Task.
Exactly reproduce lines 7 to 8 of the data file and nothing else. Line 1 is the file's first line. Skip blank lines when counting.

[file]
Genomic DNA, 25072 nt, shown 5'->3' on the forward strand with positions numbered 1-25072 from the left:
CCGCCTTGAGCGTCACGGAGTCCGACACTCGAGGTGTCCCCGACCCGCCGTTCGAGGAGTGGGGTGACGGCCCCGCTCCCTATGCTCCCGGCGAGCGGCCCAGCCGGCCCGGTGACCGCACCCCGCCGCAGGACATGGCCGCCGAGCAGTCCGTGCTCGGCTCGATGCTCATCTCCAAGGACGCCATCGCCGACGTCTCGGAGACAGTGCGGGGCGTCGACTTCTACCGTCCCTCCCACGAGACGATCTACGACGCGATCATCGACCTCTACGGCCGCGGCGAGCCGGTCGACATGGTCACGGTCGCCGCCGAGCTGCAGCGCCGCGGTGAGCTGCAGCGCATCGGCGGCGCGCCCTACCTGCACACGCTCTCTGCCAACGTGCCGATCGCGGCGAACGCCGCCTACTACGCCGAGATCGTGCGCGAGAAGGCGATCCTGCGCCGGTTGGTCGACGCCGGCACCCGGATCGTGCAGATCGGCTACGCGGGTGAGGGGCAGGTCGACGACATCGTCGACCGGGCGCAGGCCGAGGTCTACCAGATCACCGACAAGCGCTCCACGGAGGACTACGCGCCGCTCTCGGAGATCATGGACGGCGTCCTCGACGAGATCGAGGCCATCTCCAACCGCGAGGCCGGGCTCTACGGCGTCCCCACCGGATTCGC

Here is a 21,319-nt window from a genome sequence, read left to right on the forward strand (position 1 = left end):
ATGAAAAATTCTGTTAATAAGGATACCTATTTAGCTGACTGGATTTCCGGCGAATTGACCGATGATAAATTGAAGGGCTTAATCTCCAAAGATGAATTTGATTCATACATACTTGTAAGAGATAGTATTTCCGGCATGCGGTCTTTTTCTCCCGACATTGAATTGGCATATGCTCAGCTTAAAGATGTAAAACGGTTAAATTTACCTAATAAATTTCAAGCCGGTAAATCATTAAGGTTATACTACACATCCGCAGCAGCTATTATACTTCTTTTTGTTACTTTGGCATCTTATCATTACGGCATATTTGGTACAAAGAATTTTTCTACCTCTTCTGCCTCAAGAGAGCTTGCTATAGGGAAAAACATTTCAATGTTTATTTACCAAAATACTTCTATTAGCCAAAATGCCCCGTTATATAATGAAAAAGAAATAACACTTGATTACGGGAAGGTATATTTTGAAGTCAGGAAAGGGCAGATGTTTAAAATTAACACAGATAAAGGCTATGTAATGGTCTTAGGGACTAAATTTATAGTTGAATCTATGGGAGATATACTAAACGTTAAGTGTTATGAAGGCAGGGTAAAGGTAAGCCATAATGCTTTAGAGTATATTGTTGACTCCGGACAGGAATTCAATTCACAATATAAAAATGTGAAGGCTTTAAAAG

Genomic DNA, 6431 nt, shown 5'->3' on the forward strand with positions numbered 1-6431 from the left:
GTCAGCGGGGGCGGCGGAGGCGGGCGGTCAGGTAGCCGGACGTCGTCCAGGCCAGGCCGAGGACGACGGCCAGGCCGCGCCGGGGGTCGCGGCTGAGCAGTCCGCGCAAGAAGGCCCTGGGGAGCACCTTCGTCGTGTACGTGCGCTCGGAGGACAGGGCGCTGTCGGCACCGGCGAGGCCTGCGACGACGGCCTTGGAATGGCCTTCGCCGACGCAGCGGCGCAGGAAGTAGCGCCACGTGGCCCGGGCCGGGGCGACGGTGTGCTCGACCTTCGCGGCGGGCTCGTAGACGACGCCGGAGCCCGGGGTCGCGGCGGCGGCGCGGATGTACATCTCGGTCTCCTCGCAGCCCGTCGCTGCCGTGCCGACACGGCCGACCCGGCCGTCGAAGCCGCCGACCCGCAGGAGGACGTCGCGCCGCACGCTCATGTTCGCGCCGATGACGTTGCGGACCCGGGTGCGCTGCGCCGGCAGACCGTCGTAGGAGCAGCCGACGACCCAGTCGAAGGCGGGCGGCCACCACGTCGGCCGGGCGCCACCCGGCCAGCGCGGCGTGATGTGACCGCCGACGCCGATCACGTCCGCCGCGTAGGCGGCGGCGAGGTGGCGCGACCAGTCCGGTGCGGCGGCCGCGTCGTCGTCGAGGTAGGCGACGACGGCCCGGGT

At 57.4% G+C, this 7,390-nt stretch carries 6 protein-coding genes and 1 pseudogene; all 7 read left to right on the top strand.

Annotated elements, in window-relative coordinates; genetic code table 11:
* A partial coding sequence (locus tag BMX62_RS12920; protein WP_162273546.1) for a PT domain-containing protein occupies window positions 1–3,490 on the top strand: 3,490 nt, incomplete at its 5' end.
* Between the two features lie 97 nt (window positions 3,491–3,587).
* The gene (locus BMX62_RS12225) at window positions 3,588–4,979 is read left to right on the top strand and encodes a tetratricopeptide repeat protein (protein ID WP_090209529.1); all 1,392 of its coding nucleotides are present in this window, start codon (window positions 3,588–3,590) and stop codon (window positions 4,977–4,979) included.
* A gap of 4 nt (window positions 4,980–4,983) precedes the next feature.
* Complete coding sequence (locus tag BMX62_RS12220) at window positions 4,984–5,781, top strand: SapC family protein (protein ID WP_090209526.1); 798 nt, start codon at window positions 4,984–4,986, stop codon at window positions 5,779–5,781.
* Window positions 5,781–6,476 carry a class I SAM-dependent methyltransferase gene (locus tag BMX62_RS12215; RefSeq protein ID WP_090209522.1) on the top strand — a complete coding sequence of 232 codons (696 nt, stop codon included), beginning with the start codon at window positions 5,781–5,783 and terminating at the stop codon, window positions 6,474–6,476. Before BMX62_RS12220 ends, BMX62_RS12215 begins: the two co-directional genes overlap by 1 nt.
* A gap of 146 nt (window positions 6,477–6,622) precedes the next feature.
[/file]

At 57.4% G+C, this 7,390-nt stretch carries 6 protein-coding genes and 1 pseudogene; all 7 read left to right on the top strand.

Annotated elements, in window-relative coordinates; genetic code table 11: